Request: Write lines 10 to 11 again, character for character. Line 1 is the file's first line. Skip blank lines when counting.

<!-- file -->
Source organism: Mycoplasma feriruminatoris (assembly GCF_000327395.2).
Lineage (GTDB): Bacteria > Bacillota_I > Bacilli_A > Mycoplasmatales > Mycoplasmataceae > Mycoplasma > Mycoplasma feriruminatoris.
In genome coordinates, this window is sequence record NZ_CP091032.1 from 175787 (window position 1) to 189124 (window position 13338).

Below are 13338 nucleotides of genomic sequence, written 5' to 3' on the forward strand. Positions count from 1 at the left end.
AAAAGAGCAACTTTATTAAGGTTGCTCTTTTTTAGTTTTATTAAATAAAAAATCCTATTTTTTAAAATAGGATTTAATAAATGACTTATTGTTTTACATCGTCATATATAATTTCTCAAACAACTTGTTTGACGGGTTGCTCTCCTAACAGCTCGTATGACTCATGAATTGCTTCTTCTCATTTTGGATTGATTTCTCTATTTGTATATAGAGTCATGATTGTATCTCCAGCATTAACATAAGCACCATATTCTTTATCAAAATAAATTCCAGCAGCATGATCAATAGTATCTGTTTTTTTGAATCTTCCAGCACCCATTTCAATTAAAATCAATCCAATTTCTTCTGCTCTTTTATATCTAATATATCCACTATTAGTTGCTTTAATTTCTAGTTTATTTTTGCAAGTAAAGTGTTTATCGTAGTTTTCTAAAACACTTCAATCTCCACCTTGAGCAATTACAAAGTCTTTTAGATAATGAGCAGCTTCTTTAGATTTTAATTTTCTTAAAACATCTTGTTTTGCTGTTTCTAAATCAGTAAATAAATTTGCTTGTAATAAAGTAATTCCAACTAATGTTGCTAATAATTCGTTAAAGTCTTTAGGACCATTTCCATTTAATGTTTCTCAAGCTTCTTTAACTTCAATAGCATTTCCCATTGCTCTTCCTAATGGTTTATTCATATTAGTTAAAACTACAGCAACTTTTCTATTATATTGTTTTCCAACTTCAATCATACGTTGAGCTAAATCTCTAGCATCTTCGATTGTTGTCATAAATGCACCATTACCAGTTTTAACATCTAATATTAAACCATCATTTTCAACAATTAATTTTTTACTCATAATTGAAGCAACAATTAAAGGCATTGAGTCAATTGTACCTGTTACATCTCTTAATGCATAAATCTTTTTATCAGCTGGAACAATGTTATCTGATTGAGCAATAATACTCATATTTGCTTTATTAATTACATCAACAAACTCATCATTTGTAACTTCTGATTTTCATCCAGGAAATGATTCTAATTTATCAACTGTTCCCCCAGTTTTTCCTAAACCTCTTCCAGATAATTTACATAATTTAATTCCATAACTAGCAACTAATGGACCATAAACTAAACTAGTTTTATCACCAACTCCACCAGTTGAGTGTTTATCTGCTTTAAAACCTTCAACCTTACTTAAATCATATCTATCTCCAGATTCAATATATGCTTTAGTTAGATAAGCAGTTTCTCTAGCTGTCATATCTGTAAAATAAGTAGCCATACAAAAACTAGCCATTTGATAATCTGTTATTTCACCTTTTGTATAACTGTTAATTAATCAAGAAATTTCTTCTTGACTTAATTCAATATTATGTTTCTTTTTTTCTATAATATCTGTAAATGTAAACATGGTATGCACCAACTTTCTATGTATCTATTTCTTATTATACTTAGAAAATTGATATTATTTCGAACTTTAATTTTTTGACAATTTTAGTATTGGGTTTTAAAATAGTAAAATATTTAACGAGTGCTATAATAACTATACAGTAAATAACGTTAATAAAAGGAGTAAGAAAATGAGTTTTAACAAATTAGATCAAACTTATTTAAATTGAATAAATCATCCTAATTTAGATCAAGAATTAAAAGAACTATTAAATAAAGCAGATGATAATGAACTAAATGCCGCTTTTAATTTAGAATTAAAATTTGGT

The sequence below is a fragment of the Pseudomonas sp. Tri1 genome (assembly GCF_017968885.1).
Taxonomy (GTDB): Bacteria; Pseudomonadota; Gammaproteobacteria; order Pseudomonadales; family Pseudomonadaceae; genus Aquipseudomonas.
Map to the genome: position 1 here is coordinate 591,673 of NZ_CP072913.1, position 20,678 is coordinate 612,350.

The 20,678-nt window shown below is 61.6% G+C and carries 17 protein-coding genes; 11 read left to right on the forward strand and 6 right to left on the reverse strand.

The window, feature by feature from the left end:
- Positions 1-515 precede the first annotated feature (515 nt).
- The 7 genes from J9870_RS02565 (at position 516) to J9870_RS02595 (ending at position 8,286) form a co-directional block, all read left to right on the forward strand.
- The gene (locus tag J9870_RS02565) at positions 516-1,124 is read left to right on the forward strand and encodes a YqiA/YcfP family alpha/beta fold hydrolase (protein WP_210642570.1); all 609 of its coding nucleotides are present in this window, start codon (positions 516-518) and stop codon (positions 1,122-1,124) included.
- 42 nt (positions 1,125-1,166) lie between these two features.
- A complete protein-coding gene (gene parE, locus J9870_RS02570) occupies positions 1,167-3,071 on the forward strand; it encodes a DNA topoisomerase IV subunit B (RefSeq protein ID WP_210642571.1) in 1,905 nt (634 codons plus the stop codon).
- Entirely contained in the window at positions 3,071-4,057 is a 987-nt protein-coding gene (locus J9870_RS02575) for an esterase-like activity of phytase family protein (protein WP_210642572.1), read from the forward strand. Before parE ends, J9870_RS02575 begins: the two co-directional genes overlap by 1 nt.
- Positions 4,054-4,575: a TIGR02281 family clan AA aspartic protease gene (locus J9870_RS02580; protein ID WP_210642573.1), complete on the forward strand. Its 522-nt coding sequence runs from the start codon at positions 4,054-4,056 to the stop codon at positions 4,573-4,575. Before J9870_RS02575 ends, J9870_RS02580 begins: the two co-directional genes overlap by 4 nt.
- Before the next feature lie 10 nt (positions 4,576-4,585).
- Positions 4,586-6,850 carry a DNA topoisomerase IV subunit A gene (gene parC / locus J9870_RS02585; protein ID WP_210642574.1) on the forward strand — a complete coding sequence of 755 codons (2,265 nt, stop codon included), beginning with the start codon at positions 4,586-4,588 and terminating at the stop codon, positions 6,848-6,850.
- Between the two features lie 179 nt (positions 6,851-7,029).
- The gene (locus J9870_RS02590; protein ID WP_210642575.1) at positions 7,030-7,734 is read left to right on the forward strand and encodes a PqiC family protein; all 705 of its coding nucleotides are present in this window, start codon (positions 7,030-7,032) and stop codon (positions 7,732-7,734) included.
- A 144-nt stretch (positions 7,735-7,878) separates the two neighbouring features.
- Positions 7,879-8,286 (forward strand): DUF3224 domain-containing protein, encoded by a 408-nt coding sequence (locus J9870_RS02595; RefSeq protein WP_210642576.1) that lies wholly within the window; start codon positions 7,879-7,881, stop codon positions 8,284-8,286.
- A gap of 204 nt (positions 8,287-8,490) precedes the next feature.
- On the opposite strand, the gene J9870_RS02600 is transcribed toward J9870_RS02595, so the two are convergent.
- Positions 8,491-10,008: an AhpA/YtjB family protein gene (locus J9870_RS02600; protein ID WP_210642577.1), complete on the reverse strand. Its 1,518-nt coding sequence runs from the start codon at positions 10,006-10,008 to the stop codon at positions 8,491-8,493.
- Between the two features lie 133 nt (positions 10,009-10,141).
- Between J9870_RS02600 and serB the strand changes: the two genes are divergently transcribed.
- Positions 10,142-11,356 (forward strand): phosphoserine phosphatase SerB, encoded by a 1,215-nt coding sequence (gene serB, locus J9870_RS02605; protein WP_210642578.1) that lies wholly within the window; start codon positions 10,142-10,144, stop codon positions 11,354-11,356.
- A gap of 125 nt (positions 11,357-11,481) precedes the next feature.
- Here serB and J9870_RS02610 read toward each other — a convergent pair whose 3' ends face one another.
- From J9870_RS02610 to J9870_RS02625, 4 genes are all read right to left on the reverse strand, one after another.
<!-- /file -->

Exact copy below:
The window, feature by feature from the left end:
- Positions 1-515 precede the first annotated feature (515 nt).